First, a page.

23 June 2013

My cat is ridiculous … and allergic to onions

A couple nights ago, a coworker threw a party (at my boss's house, because that's how international development workers roll). We played the "Hat Game," which if you aren't familiar with, hit me up - best party game ever. But it's not the focus of this post.

My task for the party was to bring sandwich fixings, guacamole, and bread.

First off, shout out to my awesome girlfriend who gave me some ready-made green chili enchilada sauce that I thought would be awesome to add to guac. I actually hesitated to use it, because I thought she might be sad that I used it for a party rather than for myself (she gave it to me because she knows how rarely I cook when alone), but then I realized how silly I was being, and that any use that made me smile would make her glad she gave it to me - she's awesome like that. (Also, I now have a ton of guac for myself that didn't get eaten at the party. So, win-win. And here ends the part of the post where I make the reader sick with how cute we are.)

But for sandwiches, I cut up tomatoes and onions. Now, onions in this country are FIERCE - cut up 2 onions and it's like you've watched "Turner and Hooch." Any more than that and you've gone full emo.

So I'm in the kitchen screaming obscenities at my eyes trying to stop them from crying (not effective, FYI), and my cat comes in to see what all the commotion is about. She lasts about two minutes before she starts sneezing uncontrollably. After a few minutes of that, she leaves. Hence my assumption that she's allergic to onions.

However, she's also ridiculous - she cannot STAND to know there is someone in the house but not in the same room. So about five minutes after fleeing the onions, she starts crying from the other room. "I know you're in there!!" And after three or four minutes of that, she recognized that just crying wasn't getting my attention - so she came *back* into the kitchen to make sure I knew she was there.

Of course, she immediately started sneezing again. But that didn't stop her from plopping down at my feet for a few minutes to make sure I knew she was there - until she couldn't take the sneezing anymore, then she sauntered back into the other room. Where she commenced crying again. Until she couldn't take it anymore ….

All in all, over the course of an hour, she came back into the kitchen seven or eight times. Sneezing the entire time she was in there. Crazy, lovable cat.

31 May 2013

Oh, right, I still technically have a blog....

As noted in my last post of a scant six months ago (!), I went on a trip. The trip was amazing! If you'd like to know all about it ... well, call me, I guess. If you'd like to know about half of it or so, you can check out the blog I linked to.

A bit after New Year's, I decided to make a not-exactly-resolution-but-at-least-a-semi-firm commitment to posting to my Twitter feed development or Burkina news at least once a day. In reality, I'm posting about once every three days, and usually about inane things like how much my car might sell for.

Short version: I fail at social media.

But oh well, because right now I have not one, but TWO inane stories to tell, and that's way too much for Twitter. So they go here instead!


In much of West Africa, Burkina y compris, the word plaisanterie refers not just to joking around in general, but to the particular phenomenon of paired ethnic groups calling each other "esclaves", "slaves." It takes a bit for someone from the southern US to get used to. But I did. It's actually a very interesting topic; I have a friend who wanted to do his PhD research on it. People from one ethnic group will only do it with people from certain other ethnic groups. It is an equalizer - a flat broke farm worker could make this kind of joke with a minister and get away with it (er, probably). I heard a story once (anecdote warning!) about a guy who was getting robbed at knife point, but recognized the other guy's ethnicity, and told the robber he couldn't rob him because he was his slave, and the guy laughed, agreed, and left. My girlfriend has a great plaisanterie story, that I'm not going to steal even though I want to....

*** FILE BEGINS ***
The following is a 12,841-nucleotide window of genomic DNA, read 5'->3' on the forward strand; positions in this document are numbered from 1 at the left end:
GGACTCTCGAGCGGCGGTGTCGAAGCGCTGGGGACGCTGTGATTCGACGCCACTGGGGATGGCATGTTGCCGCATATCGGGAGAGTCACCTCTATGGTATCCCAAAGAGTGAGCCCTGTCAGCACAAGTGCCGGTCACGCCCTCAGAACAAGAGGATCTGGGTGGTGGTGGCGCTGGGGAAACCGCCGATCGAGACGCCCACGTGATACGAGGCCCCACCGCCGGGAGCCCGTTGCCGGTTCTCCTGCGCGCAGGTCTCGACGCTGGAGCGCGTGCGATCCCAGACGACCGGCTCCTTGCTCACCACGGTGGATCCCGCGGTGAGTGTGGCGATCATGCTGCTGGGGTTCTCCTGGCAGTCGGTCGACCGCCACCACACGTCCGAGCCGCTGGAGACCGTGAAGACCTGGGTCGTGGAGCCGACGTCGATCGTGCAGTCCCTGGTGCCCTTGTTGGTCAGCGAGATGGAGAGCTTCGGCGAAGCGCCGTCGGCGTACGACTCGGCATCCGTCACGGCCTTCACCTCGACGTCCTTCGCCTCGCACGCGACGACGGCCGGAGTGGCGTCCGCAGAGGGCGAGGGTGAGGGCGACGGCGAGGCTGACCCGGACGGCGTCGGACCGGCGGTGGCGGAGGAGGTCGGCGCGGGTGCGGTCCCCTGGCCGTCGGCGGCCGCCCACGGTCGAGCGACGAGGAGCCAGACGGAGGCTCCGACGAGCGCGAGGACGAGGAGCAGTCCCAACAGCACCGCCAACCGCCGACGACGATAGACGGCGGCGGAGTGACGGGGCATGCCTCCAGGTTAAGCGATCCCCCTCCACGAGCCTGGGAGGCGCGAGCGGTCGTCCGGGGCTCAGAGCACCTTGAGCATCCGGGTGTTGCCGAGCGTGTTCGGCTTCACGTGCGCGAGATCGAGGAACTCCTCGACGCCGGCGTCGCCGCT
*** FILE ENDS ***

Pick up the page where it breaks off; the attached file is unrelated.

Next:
So today I'm in a meeting. One of my colleagues, who always gets a kick out of the family name I took in village, Dabilgou, insisted on calling me by it all morning. Another colleague, who was a bit newer and hadn't heard it before, looked at me very seriously and said, "'Dabilgou' isn't a Mossi name, is it? No, it must be Gourmantché." Colleague 1 assured him that it is Mossi. Colleague 2 looked at me again and said, "No, it's Gourmantché, it must be, right?" I said, no, it is in fact Mossi. He said "Oh, that's too bad. Because, you see, I'm Sané, so I wanted to give you the chance to say it was Gourmantché, so you wouldn't be my slave."

FIVE YEARS it took to get one of those jokes aimed at me. Worth it.

[EDIT: I forgot the end of the story. I held his hand to show my appreciation of his joke. Because that is what you do here. Also, stay tuned to see if I have to correct what might be a pretty embarrassing pronoun error!]

Curses in Ouaga2000

An expat I know who lives in Ouaga2000 is certain that she is being cursed. Weird objects appear in the road outside of her home. Chickens with their throats cut. Canaris (clay pots) filled with random objects. Right in the middle of the road. Curses seem a pretty good explanation. Especially when you are extremely rich by local standards.

But of course, you can also actually ask people. Someone (not me) did. Turns out, those things are indeed related to wok magic, but they're not curses, they're GOOD luck. For the person doing it, it's not directed at anyone else. It's to do with when a car hits it, the good luck gets scattered into the world, or something like that. So why do it in the rich neighborhood? Because no one will steal it there.

I don't think I'll tell my friend. This way's more fun.